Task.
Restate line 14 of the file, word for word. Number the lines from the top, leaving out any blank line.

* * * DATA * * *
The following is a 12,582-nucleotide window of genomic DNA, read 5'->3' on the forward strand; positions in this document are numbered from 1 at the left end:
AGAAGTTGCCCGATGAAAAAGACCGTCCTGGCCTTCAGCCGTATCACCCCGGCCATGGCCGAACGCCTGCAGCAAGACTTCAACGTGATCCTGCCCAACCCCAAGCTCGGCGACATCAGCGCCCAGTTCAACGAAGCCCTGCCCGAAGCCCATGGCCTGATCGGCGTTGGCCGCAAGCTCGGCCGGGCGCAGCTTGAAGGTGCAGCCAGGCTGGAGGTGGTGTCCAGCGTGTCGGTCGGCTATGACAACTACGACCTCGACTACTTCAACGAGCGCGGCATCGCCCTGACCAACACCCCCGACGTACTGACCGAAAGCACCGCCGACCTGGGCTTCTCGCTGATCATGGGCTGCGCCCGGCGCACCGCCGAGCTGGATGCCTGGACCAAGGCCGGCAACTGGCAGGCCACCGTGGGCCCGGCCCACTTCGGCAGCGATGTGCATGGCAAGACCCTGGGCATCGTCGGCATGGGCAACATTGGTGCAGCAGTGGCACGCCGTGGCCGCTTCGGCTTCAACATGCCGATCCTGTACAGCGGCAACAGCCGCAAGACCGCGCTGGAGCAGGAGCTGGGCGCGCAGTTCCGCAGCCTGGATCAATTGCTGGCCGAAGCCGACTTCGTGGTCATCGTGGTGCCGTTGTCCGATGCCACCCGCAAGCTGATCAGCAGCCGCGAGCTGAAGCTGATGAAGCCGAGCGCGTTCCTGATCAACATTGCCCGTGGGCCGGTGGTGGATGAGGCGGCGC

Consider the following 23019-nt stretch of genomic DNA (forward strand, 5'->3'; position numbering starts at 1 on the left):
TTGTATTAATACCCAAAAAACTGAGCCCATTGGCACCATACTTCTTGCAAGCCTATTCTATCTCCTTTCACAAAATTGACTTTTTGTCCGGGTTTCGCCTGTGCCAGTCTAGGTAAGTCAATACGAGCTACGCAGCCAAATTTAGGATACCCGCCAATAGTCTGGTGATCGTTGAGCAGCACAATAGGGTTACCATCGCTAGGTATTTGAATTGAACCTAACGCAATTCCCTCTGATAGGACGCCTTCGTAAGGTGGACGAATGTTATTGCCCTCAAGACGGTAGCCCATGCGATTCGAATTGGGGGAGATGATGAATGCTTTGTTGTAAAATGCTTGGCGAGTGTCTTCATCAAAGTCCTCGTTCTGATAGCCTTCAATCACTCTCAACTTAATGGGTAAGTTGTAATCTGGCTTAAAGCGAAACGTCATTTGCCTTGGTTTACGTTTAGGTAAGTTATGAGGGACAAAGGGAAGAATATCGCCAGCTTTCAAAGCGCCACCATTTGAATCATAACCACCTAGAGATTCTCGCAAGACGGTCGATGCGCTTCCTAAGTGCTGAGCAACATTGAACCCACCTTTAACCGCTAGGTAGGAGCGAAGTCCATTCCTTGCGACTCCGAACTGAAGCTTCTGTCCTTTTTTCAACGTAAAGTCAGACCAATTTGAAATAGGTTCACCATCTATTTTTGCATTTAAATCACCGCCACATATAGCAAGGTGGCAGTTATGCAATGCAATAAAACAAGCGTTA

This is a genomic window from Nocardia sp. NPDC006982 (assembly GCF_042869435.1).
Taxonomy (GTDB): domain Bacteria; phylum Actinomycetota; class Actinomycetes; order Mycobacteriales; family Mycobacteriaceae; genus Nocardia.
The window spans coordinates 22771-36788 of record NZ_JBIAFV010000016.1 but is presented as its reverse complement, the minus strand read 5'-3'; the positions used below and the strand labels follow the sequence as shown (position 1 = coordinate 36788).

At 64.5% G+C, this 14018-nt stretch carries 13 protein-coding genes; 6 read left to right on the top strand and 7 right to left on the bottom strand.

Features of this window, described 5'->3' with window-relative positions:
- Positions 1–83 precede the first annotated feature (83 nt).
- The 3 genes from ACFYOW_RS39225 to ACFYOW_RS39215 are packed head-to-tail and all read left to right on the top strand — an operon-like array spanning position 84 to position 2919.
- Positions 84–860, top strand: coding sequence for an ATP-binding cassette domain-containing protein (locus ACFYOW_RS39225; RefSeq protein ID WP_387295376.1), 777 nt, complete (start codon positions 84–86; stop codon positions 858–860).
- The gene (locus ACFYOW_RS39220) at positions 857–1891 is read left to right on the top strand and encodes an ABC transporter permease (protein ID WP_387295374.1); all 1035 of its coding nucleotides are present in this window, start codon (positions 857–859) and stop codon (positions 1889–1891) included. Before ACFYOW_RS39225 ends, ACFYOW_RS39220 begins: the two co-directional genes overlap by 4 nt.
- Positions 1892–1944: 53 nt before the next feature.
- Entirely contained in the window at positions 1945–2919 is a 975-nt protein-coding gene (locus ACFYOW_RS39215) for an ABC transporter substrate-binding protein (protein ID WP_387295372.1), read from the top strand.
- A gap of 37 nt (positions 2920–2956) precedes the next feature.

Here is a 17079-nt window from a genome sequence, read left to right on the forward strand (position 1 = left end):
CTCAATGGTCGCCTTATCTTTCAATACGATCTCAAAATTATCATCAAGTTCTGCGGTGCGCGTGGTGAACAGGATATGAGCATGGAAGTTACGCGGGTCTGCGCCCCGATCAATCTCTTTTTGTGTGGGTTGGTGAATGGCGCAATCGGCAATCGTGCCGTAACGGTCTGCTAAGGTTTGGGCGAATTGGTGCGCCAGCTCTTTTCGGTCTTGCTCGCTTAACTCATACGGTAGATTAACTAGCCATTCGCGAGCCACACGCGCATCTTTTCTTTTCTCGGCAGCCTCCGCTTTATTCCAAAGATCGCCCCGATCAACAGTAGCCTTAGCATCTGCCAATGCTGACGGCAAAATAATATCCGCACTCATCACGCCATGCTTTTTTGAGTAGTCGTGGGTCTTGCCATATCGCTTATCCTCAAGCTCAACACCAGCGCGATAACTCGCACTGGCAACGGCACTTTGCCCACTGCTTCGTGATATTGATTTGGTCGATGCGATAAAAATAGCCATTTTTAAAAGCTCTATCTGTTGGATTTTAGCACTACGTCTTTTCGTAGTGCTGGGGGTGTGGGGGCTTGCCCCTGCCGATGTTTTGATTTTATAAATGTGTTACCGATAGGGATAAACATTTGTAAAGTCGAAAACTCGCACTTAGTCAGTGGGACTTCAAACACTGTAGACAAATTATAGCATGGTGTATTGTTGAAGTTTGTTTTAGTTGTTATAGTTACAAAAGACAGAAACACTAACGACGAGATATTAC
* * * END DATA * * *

- Positions 1892–1944: 53 nt before the next feature.